Mister Miracle #9 cover

Review – Mister Miracle #9: The Negotiating Table

Comic Books DC This Week
Mister Miracle #9 variant cover
Image via DC Comics

Mister Miracle #9 – Tom King, Writer; Mitch Gerads, Artist


Ray – 9.5/10

Corrina: Compromise


Ray: Thus far, the one way to describe Mister Miracle would be “Harsh”. Tom King and Mitch Gerads’ reinvention of the Fourth World has been nothing short of brutal in different ways in every issue. The first issue featured an attempted suicide in graphic fashion, and later issues showed warfare and assassination in unflinching terms. Even the happiest issue of the series, featuring the birth of Scott and Barda’s son, was much more gritty and tense than one would expect. And this has all been without seeing the hellscape that is the prison planet of Apokalips up close and personal. No more. As Scott, Barda, and Lightray descend on the planet of Scott’s childhood to negotiate peace with Kalibak, this issue is easily the darkest and most horrific of the series, in countless ways. So much so, in fact, that I imagine that it might have turned off some readers if an issue like this came earlier. The horror of Apokalips has been shown before, of course, but never in such sadistic detail.

Elements such as the negotiating table being perched on the backs of chained slaves, or Scott and Kanto at the Apokaliptan urinal only for us to see that there’s a prisoner chained at the bottom, made me recoil. However, I can’t say that it’s anything but accurate for what Apokalips has been presented as. Tom King likes to present us with ugly realities in his work, and Mister Miracle joins Vision and Omega Men as superhero comics that pushed the audience’s tolerance at points. However, there’s always an emotional truth to the story that makes it great. The tension of the negotiating table is excellent, and the way the various players sabotage both the other side and their own has a lot of parallels in reality. Then there’s the scene with Scott and Barda receiving a cruel “Gift” from their partners in peace, which leads to the issue’s most powerful and painful moment. Finally, the last page has one final gut-punch of a twist that sets up the final arc of the series. It’s not an easy read, but it’s definitely one that’s worth the ride.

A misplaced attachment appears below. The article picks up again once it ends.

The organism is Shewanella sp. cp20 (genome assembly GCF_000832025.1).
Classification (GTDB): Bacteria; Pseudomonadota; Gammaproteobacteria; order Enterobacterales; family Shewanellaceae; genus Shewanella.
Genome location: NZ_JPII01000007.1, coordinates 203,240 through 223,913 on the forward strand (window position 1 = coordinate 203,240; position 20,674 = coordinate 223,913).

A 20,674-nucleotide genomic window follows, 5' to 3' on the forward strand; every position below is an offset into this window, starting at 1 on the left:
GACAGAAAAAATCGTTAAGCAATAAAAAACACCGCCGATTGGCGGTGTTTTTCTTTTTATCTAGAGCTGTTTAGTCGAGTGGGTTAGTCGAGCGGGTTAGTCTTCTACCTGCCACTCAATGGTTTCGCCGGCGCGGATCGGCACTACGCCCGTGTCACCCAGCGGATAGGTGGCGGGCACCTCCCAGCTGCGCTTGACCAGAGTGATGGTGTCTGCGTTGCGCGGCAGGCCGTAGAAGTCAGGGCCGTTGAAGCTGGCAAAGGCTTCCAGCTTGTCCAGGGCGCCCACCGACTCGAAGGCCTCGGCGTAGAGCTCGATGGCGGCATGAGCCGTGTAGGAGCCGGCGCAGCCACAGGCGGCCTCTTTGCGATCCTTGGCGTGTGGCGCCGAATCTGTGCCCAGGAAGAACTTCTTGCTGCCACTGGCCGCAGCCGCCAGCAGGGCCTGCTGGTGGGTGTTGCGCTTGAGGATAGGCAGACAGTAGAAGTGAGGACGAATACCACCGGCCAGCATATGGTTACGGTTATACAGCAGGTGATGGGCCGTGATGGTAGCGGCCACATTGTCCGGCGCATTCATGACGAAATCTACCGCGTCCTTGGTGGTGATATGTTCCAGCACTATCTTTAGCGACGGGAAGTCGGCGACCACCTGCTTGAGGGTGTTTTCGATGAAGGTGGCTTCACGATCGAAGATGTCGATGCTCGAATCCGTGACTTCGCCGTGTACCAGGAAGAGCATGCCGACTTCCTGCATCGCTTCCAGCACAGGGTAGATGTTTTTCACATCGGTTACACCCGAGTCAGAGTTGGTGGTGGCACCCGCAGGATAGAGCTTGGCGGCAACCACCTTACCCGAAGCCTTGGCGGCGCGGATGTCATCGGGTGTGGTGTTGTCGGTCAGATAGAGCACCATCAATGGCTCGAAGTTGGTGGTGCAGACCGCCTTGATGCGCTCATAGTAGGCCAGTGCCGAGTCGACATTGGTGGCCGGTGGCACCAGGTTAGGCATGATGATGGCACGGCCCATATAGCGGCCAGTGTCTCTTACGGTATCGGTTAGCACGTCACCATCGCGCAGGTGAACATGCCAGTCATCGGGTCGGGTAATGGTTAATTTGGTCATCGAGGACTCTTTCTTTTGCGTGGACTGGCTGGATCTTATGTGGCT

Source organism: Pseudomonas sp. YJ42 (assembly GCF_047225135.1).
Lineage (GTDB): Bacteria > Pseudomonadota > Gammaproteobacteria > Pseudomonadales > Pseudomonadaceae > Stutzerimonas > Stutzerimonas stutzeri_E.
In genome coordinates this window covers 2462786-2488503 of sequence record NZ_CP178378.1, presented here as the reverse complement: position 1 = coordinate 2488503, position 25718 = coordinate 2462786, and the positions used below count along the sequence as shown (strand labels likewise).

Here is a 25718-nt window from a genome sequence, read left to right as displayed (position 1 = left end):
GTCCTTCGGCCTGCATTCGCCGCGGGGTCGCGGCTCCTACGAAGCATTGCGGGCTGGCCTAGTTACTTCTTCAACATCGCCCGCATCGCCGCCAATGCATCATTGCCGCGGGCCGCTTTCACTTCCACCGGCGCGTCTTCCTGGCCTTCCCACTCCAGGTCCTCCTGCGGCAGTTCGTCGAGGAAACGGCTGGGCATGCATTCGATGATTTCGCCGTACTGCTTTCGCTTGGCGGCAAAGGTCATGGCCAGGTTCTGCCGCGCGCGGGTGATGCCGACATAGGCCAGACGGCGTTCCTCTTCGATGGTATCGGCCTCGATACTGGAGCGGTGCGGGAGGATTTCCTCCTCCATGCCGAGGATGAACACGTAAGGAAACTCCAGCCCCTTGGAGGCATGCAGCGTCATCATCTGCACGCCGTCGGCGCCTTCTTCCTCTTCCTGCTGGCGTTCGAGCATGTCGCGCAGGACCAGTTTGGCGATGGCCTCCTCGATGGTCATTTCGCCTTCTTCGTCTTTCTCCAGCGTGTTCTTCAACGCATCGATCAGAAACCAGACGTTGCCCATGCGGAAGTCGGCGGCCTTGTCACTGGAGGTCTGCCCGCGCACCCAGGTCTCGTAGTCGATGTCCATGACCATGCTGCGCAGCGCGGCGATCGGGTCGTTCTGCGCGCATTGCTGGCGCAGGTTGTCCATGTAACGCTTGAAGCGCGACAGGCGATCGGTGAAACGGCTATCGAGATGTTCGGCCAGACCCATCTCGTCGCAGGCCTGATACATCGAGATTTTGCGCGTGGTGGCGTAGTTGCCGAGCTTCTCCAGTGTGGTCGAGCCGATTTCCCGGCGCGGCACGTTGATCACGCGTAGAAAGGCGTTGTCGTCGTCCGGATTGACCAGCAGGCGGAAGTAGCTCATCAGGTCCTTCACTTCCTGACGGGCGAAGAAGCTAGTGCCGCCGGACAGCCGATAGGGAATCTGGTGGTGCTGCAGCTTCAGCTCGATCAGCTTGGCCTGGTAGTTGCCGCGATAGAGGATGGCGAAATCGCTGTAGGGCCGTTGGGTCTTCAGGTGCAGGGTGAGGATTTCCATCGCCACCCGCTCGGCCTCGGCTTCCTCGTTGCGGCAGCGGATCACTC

Corrina: If Scott and Barda end up handing over their son to Darkseid to gain peace between the realms, then I throw up my hands at the point of this series being anything but gloom and darkness. I know, Kirby set up the precedent, with the baby switch having brought peace between the warring realms, so this story is only following on that but…still…

It’s harder to become bleaker than Omega Men but King and Gerards might just manage it.

So, yeah, my opinion of the series as a whole will rely on the ending. That is usually the case for me with much of King’s stories: they read better in collected form than single issues because it’s hard to glimpse the full tale otherwise.

So we’ll see.

In the meantime, I will admire the attention to detail of the art, which Ray has already mentioned. When you read this, you’ll miss some of it. Go back and read it again.

To find reviews of all the DC issues, visit DC This Week.

Disclaimer: GeekDad received this comic for review purposes.

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